As for the disease itself, if these antibody test are ultimately validated, and as I originally suggested at the beginning of this post, Corona will not be remembered as a deadly disease, at least not in the same terms as Ebola or HIV, and certainly not on the scale originally feared. It will take years to sort out the misattribution to even discover Corona's true death rate.

Also, the cost of the "cure" will far exceed the social impact of the relatively modest number of dead. In terms of death rate, Corona will likely fall somewhere between an average flu and perhaps, the swine flu, but in its ability to spread, it will be closer to the common cold which is far greater than the flu.

I will let others with far more knowledge present the details, but it's safe to say that our media and government response to Corona can not be rationalized nor supported when Corona is ultimately compared to the Flu and our historical response to that and other diseases. Still, this panic response has been quite informing and an interesting exercise, even though VERY expensive.

05-04-20 Here's another useful approach to understanding the true impact of Corona:

Excess Deaths Associated with COVID-19


Here's a very quick summary. Corona is both a deadly disease and a common cold, each by degrees, and dependent upon conditions once two issues are defined - the denominator problem and misattritubtion of the causes of death, both over and under stated for various reasons.

So far it appears that somewhere between two and twenty percent of America has antibodies for this disease. A good guess might be about 30 million Americans have already contracted and survived this disease. And that's its most important metric. It means this disease is not very deadly, perhaps not much worse than a bad case of the flu. Characterizing it's mild cases should be relatively easy. Understanding how it kills could be much more difficult as most of those deaths are mired in comorbidities and teasing apart cause from correlation will be difficult. With 30% of the deaths occurring in rest homes, Corona will soon be largely managed as another disease of the elderly, while most of the world gets back to work.

The important question is, how much deeper than 10% will this disease penetrate the U.S. population? And how many more will die before this immune base begins to impact the transmission rate?

05-26-20 Misattribution remains a mess:

Beating Up the Numbers:

One example of misattribution:

06-01-20 It will take a while until we learn the truth of Corona but there are a few conclusions that can be drawn now:

Likely beginning in late 2019 Americans began transmitting COVID-19 without even knowing it.

By June 1st, 2020, between two to twenty percent of those living in large U.S. cities have contracted and recovered from Corona without ever knowing it. Somewhat less than one percent had symptoms acute enough to be tested. Approximately three-hundredths of this one percent died with a positive COVID-19 test. Some of these deaths were certainly caused by this deadly disease. Many others were not. There has been gross misattribution of the proximate cause of death in both directions. I believe that ultimately, COVID-19 will be seen to have been less lethal than the average flu. Only our response has been exceptional, and perhaps a good simulation for the real thing.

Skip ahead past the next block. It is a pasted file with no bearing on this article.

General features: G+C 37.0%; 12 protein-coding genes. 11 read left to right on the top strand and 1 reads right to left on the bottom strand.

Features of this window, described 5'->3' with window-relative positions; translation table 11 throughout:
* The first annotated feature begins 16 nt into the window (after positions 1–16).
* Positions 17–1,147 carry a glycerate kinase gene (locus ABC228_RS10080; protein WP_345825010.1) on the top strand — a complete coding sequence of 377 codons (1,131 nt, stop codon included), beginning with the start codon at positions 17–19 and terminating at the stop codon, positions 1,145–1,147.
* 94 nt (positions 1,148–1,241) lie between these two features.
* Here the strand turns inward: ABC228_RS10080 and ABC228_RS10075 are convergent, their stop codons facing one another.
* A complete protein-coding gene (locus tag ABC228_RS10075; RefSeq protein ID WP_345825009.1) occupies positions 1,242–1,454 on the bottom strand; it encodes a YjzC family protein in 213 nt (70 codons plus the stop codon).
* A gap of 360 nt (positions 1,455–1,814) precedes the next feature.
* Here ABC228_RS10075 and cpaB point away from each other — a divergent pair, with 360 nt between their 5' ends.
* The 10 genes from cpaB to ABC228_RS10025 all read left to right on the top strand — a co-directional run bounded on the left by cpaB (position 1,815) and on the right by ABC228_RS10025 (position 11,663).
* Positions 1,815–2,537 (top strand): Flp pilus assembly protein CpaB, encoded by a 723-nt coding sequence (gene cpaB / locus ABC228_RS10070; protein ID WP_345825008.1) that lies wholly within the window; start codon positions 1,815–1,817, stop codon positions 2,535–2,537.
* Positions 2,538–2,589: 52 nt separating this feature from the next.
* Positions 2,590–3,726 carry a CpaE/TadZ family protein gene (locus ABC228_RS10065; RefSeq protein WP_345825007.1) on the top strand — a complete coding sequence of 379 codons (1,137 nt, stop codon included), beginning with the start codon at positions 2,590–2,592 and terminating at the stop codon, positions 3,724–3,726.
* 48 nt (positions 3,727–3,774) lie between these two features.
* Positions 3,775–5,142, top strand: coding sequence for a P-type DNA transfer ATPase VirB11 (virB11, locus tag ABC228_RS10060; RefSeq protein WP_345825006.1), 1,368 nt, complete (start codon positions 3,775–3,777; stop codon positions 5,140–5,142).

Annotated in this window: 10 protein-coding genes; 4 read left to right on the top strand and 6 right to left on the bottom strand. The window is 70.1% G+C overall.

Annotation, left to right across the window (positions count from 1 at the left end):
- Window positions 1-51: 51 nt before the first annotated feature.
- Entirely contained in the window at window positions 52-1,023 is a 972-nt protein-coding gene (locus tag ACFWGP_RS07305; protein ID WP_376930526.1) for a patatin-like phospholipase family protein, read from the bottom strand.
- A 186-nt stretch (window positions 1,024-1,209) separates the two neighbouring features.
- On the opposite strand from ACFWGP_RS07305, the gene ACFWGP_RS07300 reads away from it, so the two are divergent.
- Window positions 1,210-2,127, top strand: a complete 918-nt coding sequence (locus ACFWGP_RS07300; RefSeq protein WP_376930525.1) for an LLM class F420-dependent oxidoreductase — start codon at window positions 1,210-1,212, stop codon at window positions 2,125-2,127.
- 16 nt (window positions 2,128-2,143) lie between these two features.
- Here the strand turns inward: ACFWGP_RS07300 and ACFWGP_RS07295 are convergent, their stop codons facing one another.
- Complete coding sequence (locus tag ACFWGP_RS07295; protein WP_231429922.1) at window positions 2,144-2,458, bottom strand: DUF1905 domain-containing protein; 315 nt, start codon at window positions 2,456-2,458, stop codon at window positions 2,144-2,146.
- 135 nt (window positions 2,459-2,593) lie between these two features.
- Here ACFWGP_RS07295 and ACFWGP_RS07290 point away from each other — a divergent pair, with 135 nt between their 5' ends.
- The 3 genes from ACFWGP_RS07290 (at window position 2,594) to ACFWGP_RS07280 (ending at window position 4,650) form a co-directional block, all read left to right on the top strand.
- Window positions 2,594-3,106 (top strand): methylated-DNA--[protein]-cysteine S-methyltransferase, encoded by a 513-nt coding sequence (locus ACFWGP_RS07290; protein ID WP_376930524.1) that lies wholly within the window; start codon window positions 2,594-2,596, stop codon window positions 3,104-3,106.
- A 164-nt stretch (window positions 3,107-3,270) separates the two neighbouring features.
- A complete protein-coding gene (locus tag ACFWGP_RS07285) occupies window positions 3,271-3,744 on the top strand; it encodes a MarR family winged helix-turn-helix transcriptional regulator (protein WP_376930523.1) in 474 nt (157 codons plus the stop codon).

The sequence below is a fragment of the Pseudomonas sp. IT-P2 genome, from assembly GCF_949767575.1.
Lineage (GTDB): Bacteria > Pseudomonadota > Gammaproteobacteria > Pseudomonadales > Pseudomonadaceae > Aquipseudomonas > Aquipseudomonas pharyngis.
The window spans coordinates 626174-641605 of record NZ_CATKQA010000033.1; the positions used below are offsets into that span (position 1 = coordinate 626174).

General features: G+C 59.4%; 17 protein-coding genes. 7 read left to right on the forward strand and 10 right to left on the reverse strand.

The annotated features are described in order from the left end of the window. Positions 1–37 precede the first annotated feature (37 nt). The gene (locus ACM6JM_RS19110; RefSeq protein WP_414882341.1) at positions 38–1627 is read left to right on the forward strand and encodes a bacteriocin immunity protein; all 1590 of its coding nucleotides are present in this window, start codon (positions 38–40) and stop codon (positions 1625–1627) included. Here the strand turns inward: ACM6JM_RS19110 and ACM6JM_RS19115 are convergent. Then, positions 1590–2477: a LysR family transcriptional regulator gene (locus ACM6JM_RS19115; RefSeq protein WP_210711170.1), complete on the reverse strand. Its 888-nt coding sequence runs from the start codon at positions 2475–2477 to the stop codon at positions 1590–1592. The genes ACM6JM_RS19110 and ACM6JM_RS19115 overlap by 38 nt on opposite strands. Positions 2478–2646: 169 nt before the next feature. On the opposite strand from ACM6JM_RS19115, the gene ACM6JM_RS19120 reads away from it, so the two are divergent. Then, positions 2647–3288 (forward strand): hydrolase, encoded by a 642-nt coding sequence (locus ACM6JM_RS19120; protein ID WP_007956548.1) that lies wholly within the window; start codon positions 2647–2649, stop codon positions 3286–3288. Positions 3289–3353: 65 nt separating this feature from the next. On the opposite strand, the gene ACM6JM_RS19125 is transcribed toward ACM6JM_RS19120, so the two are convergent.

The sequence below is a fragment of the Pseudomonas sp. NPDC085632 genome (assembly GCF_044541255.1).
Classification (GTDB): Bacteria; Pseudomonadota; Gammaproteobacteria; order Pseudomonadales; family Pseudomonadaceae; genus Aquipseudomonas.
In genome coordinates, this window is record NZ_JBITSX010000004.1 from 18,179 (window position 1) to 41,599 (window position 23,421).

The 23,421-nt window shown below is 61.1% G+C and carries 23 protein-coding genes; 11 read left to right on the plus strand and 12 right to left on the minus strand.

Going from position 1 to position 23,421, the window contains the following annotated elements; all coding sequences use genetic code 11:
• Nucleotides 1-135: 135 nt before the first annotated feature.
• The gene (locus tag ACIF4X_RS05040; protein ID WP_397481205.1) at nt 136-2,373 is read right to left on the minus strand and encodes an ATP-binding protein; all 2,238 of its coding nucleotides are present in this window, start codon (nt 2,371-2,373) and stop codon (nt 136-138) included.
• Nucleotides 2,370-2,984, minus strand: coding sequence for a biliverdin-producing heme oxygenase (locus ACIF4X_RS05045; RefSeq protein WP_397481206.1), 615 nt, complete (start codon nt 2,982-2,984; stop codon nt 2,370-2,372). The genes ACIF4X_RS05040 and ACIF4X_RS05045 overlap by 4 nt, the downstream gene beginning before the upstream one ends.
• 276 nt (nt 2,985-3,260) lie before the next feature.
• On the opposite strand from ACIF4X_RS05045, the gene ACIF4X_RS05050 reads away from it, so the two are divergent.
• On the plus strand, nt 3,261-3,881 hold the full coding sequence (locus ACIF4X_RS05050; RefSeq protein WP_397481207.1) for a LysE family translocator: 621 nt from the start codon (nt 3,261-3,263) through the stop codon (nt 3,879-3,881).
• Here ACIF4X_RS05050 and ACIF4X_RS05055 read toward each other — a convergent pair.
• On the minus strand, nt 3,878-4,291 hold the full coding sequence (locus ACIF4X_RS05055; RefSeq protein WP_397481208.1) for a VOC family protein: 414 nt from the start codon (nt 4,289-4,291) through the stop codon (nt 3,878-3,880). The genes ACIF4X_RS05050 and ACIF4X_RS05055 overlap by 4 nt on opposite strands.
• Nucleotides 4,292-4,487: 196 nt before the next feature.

Corona is now mostly a political issue.

06-20-20 Daily COVID-19 Deaths in the U.S. Have Fallen Dramatically Since April

06-22-20 Stanford prof: Median infection fatality rate of coronavirus for those under 70 is just 0.04%

06-24-20 Transmission of disease - Erin Bromage

Erin does not really deal with misattribution which would have a dramatic effect on mortality rates, but there is much good basic information here:

06-25-20 Where Are We Now? - Erin Bromage

07-07-20 As of today, COVID-19 has killed 538,933 worldwide of which 130,312 are in the United States. This is an interesting ratio in that one would expect outcomes to be above average in America because of better health resources. So why does 5% of the world's population have 24% of the death? Could it be misattribution of cause of death?

Let's back out that 130,312 questionable deaths as bad data and apply the remaining deaths to the population of the rest of the world. This exercise gives us 408,621 deaths for 7,331,462,517 or about 56 deaths per million. Now it's true that misattribution could be understated in the rest of the world as well as overstated in America, but odds are not 4.8 times. Also, infection rates will vary widely, but will tend to average over such a large base. All things equal, the world number is more likely to be more accurate. And if we apply this death rate back to America, it would be 18,480 deaths to date, far less than the stated 130,312 and almost certainly more accurate.

Finally, if we take our more probable infection rate of 10% instead of the 1% case infection rate, our denominator yields an infection fatality rate of 0.06%, about like a bad flu year. This is almost certainly a better assessment than we have gotten from the World Health Organization or the CDC.

What is all the fuss about?

08-31-20 CDC Excess Death Analysis

10-10-20 JP Video on the NEW CDC Infection Fatality Rates per CDC

Flu = 0.1% 
COVID ages 0-19 = 0.00003%